Biomarkers and antithrombotic treatment in cervical artery dissection - Design of the TREAT-CAD randomised trial

Eur Stroke J. 2020 Sep;5(3):309-319. doi: 10.1177/2396987320921151. Epub 2020 Jun 29.


Introduction: The type of antithrombotic treatment in cervical artery dissection patients is still a matter of debate. Most physicians prefer anticoagulants over antiplatelet agents for stroke prevention. However, this approach is not evidence-based and antiplatelets might be as safe and as effective. The 'Biomarkers and Antithrombotic Treatment in Cervical Artery Dissection' ('TREAT-CAD') trial ( NCT02046460) compares Aspirin to oral anticoagulants (vitamin K antagonists) with regard to efficacy and safety by using both clinical and imaging surrogate outcome measures. TREAT-CAD tests the hypothesis, that aspirin is as safe and effective as vitamin K antagonists.

Patients and methods: TREAD-CAD is a Prospective, Randomised controlled, Open-labelled, multicentre, non-inferiority trial with Blinded assessment of outcome Events (PROBE-design). Key eligibility criteria are (i) clinical symptoms attributable to cervical artery dissection and (ii) verification of the cervical artery dissection diagnosis by established magnetic resonance imaging criteria. Patients are randomised to receive either Aspirin 300 mg daily or vitamin K antagonists for 90 days.

Results: Primary outcomes are assessed at 14 ± 10 days (magnetic resonance imaging and clinical examination) and at 90 ± 30 days (clinical examinations). The primary endpoint is a composite outcome measure - labelled Cerebrovascular Ischemia, major Hemorrhagic events or Death (CIHD) - and includes (i) occurrence of any stroke (including retinal infarction), (ii) new ischaemic lesions on diffusion-weighted magnetic resonance imaging, (iii) any major extracranial haemorrhage, (iv) any symptomatic intracranial haemorrhage, (v) any new haemorrhagic lesion visible on paramagnetic-susceptible sequences and (vi) death.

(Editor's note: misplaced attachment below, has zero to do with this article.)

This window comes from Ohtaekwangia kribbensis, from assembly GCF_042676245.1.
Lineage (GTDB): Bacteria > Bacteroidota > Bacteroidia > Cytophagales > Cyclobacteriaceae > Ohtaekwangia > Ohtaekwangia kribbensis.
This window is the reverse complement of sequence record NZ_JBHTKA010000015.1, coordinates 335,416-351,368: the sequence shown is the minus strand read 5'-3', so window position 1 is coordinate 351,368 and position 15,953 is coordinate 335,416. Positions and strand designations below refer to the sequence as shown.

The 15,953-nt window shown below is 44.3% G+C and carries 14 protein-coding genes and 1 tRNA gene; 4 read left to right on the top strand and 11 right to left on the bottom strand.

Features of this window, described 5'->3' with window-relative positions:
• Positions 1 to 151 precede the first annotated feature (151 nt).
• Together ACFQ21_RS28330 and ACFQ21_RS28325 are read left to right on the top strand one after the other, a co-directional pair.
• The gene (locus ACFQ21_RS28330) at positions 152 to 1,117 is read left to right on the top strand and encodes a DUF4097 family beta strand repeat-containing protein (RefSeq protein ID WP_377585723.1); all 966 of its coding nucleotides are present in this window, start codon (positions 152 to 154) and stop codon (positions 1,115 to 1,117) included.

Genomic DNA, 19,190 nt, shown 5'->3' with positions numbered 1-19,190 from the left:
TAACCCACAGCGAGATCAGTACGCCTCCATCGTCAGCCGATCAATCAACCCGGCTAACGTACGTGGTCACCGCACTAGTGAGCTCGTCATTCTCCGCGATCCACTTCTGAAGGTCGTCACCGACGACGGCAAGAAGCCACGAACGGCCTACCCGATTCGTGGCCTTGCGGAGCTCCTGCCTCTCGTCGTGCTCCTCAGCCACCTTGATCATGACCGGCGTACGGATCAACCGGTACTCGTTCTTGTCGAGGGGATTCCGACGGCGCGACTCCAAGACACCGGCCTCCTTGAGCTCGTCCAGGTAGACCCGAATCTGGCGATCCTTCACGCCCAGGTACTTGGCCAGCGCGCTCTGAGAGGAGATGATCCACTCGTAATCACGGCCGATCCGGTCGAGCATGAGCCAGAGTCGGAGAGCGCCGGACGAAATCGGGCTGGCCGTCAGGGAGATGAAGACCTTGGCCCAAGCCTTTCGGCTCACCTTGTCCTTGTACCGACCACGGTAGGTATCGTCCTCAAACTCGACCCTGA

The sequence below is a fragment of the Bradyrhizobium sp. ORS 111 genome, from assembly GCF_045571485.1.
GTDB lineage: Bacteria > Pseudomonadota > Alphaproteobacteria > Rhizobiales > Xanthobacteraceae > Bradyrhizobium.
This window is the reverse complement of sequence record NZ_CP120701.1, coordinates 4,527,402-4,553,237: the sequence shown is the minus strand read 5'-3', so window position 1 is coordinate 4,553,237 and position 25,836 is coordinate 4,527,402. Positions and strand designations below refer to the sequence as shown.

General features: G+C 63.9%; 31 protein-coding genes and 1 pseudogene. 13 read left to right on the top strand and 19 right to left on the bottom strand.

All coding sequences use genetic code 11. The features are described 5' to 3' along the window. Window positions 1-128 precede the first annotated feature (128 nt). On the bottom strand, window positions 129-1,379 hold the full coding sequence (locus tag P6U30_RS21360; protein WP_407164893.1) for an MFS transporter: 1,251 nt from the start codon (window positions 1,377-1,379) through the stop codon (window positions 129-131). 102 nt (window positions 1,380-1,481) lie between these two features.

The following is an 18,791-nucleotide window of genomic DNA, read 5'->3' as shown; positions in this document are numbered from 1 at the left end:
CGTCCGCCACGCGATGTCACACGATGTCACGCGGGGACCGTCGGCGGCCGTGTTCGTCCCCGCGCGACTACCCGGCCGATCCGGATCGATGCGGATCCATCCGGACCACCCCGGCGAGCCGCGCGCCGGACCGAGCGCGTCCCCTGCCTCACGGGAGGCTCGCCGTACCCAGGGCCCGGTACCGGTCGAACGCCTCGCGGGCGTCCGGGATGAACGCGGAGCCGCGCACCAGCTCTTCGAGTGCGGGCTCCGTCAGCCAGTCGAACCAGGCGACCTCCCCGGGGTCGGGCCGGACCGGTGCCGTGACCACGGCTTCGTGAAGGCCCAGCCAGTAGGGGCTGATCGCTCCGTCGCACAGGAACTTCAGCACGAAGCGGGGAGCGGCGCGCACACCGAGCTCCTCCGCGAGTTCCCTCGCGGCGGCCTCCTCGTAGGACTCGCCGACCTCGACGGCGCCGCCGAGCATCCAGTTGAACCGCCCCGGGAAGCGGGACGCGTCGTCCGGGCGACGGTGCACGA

Discussion: After database closure, (i) central verification of cervical artery dissection diagnosis will be done by two experienced raters, (ii) adjudication of outcome events will be performed by independent adjudication committees, separately for clinical and imaging outcomes. The primary analysis will be done on the per protocol data set. The targeted sample size consists of 169 evaluable patients in the per protocol data set.

Conclusion: TREAT-CAD is testing the non-inferiority of Aspirin versus vitamin K antagonists treatment in patients with symptomatic cervical artery dissection by combined clinical and magnetic resonance imaging outcomes.

Keywords: Cervical artery dissection; anticoagulants; antiplatelets; prevention; randomised clinical trial; stroke.

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